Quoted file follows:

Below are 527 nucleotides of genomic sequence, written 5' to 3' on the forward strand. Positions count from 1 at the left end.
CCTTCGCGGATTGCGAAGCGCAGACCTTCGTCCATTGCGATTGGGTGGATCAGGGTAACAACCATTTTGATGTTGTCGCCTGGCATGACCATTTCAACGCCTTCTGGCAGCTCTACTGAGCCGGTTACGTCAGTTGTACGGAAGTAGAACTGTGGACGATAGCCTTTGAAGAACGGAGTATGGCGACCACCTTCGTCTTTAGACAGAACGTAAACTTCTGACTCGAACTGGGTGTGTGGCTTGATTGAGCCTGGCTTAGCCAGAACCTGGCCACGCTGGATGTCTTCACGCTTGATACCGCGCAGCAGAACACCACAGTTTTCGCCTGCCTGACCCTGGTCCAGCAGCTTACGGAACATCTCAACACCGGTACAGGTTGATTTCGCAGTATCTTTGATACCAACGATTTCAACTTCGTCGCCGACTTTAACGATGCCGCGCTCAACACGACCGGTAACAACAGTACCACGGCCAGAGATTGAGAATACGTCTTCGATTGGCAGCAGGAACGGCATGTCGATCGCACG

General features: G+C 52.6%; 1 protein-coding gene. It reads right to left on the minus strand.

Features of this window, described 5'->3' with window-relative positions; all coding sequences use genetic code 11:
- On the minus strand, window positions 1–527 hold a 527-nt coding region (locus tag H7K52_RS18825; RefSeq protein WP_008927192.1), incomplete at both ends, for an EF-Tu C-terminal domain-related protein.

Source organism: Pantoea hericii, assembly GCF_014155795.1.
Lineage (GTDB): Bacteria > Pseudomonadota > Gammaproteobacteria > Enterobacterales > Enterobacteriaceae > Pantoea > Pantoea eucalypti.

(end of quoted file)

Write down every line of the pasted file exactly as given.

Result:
Below are 527 nucleotides of genomic sequence, written 5' to 3' on the forward strand. Positions count from 1 at the left end.
CCTTCGCGGATTGCGAAGCGCAGACCTTCGTCCATTGCGATTGGGTGGATCAGGGTAACAACCATTTTGATGTTGTCGCCTGGCATGACCATTTCAACGCCTTCTGGCAGCTCTACTGAGCCGGTTACGTCAGTTGTACGGAAGTAGAACTGTGGACGATAGCCTTTGAAGAACGGAGTATGGCGACCACCTTCGTCTTTAGACAGAACGTAAACTTCTGACTCGAACTGGGTGTGTGGCTTGATTGAGCCTGGCTTAGCCAGAACCTGGCCACGCTGGATGTCTTCACGCTTGATACCGCGCAGCAGAACACCACAGTTTTCGCCTGCCTGACCCTGGTCCAGCAGCTTACGGAACATCTCAACACCGGTACAGGTTGATTTCGCAGTATCTTTGATACCAACGATTTCAACTTCGTCGCCGACTTTAACGATGCCGCGCTCAACACGACCGGTAACAACAGTACCACGGCCAGAGATTGAGAATACGTCTTCGATTGGCAGCAGGAACGGCATGTCGATCGCACG

General features: G+C 52.6%; 1 protein-coding gene. It reads right to left on the minus strand.

Features of this window, described 5'->3' with window-relative positions; all coding sequences use genetic code 11:
- On the minus strand, window positions 1–527 hold a 527-nt coding region (locus tag H7K52_RS18825; RefSeq protein WP_008927192.1), incomplete at both ends, for an EF-Tu C-terminal domain-related protein.

Source organism: Pantoea hericii, assembly GCF_014155795.1.
Lineage (GTDB): Bacteria > Pseudomonadota > Gammaproteobacteria > Enterobacterales > Enterobacteriaceae > Pantoea > Pantoea eucalypti.